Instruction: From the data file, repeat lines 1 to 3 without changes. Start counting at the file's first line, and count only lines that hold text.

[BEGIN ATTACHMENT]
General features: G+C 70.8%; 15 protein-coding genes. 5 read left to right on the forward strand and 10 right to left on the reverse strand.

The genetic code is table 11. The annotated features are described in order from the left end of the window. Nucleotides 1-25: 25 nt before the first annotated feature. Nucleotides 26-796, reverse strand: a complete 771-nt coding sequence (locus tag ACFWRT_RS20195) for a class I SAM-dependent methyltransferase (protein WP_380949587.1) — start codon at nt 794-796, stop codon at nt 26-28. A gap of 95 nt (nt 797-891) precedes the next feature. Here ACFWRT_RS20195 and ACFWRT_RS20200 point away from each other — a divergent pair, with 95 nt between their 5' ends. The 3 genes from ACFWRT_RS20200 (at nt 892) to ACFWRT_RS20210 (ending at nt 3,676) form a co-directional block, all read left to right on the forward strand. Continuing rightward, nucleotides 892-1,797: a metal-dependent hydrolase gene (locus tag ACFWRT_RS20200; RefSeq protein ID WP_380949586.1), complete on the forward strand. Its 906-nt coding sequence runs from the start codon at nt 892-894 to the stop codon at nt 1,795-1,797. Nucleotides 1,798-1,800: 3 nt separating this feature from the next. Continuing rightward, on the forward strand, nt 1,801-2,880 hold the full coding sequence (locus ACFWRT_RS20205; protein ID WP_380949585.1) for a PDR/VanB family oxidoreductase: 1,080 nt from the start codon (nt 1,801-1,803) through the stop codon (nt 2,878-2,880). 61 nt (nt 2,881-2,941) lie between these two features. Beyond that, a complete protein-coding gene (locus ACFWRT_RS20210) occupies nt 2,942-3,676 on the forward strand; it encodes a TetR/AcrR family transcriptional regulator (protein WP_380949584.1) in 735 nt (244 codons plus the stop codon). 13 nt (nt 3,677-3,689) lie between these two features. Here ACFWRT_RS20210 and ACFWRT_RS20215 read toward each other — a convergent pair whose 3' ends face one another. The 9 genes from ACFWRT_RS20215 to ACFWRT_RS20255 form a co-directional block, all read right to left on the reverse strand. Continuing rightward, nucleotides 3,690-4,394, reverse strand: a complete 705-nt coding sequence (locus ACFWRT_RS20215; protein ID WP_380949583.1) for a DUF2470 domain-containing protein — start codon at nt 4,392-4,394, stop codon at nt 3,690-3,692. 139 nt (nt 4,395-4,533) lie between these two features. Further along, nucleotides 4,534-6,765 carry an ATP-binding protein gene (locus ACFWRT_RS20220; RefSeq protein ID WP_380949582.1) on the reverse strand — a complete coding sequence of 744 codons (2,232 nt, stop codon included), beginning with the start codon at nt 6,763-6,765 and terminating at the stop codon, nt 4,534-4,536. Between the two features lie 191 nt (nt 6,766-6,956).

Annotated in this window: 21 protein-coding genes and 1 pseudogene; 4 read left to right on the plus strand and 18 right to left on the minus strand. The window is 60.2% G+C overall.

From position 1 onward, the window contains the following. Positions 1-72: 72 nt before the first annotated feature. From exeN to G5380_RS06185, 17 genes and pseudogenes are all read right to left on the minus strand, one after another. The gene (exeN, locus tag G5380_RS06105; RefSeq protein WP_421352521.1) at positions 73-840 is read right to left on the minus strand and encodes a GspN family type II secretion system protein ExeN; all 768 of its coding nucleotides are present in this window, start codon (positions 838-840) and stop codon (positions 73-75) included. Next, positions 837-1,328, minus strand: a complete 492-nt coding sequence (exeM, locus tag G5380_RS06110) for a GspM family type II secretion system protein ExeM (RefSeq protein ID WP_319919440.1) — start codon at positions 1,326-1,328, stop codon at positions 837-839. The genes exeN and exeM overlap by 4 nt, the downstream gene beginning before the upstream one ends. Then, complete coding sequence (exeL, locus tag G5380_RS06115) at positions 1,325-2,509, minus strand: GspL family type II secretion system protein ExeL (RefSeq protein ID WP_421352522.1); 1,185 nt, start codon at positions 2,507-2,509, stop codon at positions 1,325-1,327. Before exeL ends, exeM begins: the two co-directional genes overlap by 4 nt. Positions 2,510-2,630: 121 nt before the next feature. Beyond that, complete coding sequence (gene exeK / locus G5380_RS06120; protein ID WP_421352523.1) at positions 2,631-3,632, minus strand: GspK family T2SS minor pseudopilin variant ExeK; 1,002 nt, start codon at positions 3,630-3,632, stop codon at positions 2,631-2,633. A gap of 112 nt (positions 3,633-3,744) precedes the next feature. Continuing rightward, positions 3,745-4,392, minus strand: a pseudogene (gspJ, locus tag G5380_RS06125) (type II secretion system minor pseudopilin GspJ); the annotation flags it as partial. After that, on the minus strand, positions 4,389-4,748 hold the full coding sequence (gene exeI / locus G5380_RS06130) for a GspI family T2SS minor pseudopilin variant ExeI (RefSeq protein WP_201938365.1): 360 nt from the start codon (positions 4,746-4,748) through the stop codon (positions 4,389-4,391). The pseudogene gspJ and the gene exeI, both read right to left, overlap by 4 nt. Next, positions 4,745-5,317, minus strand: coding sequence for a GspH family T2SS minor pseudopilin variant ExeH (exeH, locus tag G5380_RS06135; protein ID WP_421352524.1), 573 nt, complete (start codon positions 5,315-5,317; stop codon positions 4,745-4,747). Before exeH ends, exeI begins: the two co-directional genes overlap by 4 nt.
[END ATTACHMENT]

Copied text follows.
General features: G+C 70.8%; 15 protein-coding genes. 5 read left to right on the forward strand and 10 right to left on the reverse strand.

The genetic code is table 11. The annotated features are described in order from the left end of the window. Nucleotides 1-25: 25 nt before the first annotated feature. Nucleotides 26-796, reverse strand: a complete 771-nt coding sequence (locus tag ACFWRT_RS20195) for a class I SAM-dependent methyltransferase (protein WP_380949587.1) — start codon at nt 794-796, stop codon at nt 26-28. A gap of 95 nt (nt 797-891) precedes the next feature. Here ACFWRT_RS20195 and ACFWRT_RS20200 point away from each other — a divergent pair, with 95 nt between their 5' ends. The 3 genes from ACFWRT_RS20200 (at nt 892) to ACFWRT_RS20210 (ending at nt 3,676) form a co-directional block, all read left to right on the forward strand. Continuing rightward, nucleotides 892-1,797: a metal-dependent hydrolase gene (locus tag ACFWRT_RS20200; RefSeq protein ID WP_380949586.1), complete on the forward strand. Its 906-nt coding sequence runs from the start codon at nt 892-894 to the stop codon at nt 1,795-1,797. Nucleotides 1,798-1,800: 3 nt separating this feature from the next. Continuing rightward, on the forward strand, nt 1,801-2,880 hold the full coding sequence (locus ACFWRT_RS20205; protein ID WP_380949585.1) for a PDR/VanB family oxidoreductase: 1,080 nt from the start codon (nt 1,801-1,803) through the stop codon (nt 2,878-2,880). 61 nt (nt 2,881-2,941) lie between these two features. Beyond that, a complete protein-coding gene (locus ACFWRT_RS20210) occupies nt 2,942-3,676 on the forward strand; it encodes a TetR/AcrR family transcriptional regulator (protein WP_380949584.1) in 735 nt (244 codons plus the stop codon). 13 nt (nt 3,677-3,689) lie between these two features. Here ACFWRT_RS20210 and ACFWRT_RS20215 read toward each other — a convergent pair whose 3' ends face one another. The 9 genes from ACFWRT_RS20215 to ACFWRT_RS20255 form a co-directional block, all read right to left on the reverse strand. Continuing rightward, nucleotides 3,690-4,394, reverse strand: a complete 705-nt coding sequence (locus ACFWRT_RS20215; protein ID WP_380949583.1) for a DUF2470 domain-containing protein — start codon at nt 4,392-4,394, stop codon at nt 3,690-3,692. 139 nt (nt 4,395-4,533) lie between these two features. Further along, nucleotides 4,534-6,765 carry an ATP-binding protein gene (locus ACFWRT_RS20220; RefSeq protein ID WP_380949582.1) on the reverse strand — a complete coding sequence of 744 codons (2,232 nt, stop codon included), beginning with the start codon at nt 6,763-6,765 and terminating at the stop codon, nt 4,534-4,536. Between the two features lie 191 nt (nt 6,766-6,956).

Annotated in this window: 21 protein-coding genes and 1 pseudogene; 4 read left to right on the plus strand and 18 right to left on the minus strand. The window is 60.2% G+C overall.